I have a long, strange relationship with running. I started my running career in junior high on my school’s track team. From then through college, I was on the track team, but I wouldn’t call myself a runner. I was a sprinter.
Okay, so yes, I was a runner because I did run, but sprinting and long-distance running are nothing alike. I rarely ran more than 1-2 miles at a time, ever, until my senior year of college. That year we got a new track coach with a philosophy of higher mileage training, even for us sprinters. It was quite a change and I can’t say I liked it very much. But even then, I only had to run distances longer than two miles about once a week for part of the season.
As a sprinter I did a lot of interval and high speed training. Long and slow and especially long and fast didn’t register in my brain. So after college, I was in a bit of a conundrum. I had to turn my fitness into something I did to stay in shape and be healthy rather than training as a part of a team.
I found it boring and almost pointless. To not be training for something took the fun out of it for me. I decided to look into running road races. Unfortunately, you don’t find many 400 meter weekend races out there, so I was forced into longer distances.
I found a running club that I ran with once or twice a week and that helped as I loved the team atmosphere and having a “coach” tell me what to do. But I always felt like a bit of a running outcast. I couldn’t consider myself a real runner because I wasn’t a distance runner and had no experience with racing long distances. It’s silly, I know, because anyone who runs can call themselves a runner whether they race or not, but that’s how I felt.
But probably the biggest reason I felt like an impostor was because I didn’t really love it the way the other runners seemed to love it. It was so hard.
The thought of running a tempo run made me sick to my stomach. I have speed but am not-so-great in the stamina department, so trying to maintain a faster pace for a long time is torture for me.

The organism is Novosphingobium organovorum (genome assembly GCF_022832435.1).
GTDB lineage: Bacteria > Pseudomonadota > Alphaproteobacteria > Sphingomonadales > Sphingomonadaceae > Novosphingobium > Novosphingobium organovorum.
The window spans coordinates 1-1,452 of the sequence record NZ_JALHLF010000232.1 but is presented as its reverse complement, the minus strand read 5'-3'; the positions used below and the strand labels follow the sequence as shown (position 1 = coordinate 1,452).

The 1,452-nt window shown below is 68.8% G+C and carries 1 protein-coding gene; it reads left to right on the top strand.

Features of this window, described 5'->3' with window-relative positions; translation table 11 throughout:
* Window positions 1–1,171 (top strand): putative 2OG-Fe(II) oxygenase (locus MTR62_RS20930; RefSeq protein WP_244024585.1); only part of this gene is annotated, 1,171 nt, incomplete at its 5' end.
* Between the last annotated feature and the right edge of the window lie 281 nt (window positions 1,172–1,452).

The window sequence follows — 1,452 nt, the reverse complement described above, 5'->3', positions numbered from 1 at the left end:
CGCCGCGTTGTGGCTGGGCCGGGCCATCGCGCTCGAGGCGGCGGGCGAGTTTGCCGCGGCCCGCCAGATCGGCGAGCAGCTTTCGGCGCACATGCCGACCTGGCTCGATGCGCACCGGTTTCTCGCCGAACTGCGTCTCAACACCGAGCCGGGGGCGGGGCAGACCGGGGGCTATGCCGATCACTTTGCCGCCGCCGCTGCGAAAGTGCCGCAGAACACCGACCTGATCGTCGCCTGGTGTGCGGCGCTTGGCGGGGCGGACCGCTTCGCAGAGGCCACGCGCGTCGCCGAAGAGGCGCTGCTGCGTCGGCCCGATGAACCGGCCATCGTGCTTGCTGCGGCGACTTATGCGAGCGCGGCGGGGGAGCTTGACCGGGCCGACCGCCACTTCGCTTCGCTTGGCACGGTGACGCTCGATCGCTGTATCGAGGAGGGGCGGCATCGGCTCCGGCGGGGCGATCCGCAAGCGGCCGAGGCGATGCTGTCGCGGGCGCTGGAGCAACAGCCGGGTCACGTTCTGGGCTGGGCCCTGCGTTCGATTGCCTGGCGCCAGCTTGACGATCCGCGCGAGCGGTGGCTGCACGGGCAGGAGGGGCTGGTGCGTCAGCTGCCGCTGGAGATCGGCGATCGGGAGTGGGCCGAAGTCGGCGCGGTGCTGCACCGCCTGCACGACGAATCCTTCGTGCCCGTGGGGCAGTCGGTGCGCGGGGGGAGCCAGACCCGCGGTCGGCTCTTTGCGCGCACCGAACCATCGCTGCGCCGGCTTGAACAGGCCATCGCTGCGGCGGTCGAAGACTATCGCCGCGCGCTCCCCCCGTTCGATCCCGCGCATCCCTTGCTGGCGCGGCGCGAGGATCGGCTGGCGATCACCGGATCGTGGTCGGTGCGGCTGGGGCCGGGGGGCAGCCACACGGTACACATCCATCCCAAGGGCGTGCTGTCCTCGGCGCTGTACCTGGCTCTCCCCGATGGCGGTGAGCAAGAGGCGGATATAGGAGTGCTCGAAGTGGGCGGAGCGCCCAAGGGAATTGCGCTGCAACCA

Since then, I’ve run in a lot of road races, but still don’t feel like I’m a legit runner. I sometimes struggle with liking the idea of running more than running itself. But over the years there are parts of running longer distances that I’ve come to love. There are some tips and tricks I’ve learned along my journey that have helped me like running more than I ever thought possible, so I thought I would share those with you today. Here’s the Non-Runner’s Guide to Liking Running (or at least not hating it). Do some of these things and you just might find yourself hating running a little less.
1. Loud music. Loud is key. Some people swear by podcasts or audiobooks, but for me, it’s all about music.
2. Outstanding playlists. Try some of these songs.
3. Getting into running shape sucks. Like worse than anything in the world. Remember that you won’t love it or even like it a little until you’re into decent running shape. Get past those first few weeks it takes to get over the hump. Don’t give up before you’re there or you will never know.
4. Switch up your routes. Don’t let yourself get bored of the same scenery.
5. If you must run on the treadmill, try interval workouts to help fight the boredom.
6. Invest in comfortable running clothes. You’ll feel better about yourself if you at least look the part and there is nothing worse than having to fiddle with your shorts 17 bazillion times on a 4 mile run. Trust me, running in clothes that are made for running is so much better.
7. Use a running app such as Nike+ Running. It helps to know your pace, how far you’ve run, etc. You can challenge yourself to improve each run and that’s always motivating and more fun than not knowing.
8. Use running as a time to de-stress. Don’t think about the run itself and it will go by so much faster. Think about it as your alone time. Your time to have your thoughts to yourself and no one else to attend to.
9. Set realistic goals and reward yourself for reaching them.
10. If you need to stop and walk, do it, and don’t think that makes you less of a runner.
I know I have a lot of readers who love running naturally, and obviously this post is not for you. I applaud you. I even envy you. These tips are for those of us who have to work a little harder at liking running. Happy running, everyone!
Running: Do you love it or hate it? Please share your tips in the comments for how you have learned to like running more!
Thank you to rosiepiter.com for the use of the runner silhouette image.